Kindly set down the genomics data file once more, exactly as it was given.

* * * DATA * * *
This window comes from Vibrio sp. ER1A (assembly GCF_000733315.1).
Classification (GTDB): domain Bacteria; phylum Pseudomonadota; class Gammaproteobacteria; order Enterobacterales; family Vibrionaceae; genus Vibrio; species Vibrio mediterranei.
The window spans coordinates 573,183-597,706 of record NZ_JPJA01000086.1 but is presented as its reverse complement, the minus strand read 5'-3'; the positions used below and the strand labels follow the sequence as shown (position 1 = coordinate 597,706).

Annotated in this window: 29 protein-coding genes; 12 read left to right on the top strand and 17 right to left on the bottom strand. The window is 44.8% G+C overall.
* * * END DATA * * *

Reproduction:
This window comes from Vibrio sp. ER1A (assembly GCF_000733315.1).
Classification (GTDB): domain Bacteria; phylum Pseudomonadota; class Gammaproteobacteria; order Enterobacterales; family Vibrionaceae; genus Vibrio; species Vibrio mediterranei.
The window spans coordinates 573,183-597,706 of record NZ_JPJA01000086.1 but is presented as its reverse complement, the minus strand read 5'-3'; the positions used below and the strand labels follow the sequence as shown (position 1 = coordinate 597,706).

Annotated in this window: 29 protein-coding genes; 12 read left to right on the top strand and 17 right to left on the bottom strand. The window is 44.8% G+C overall.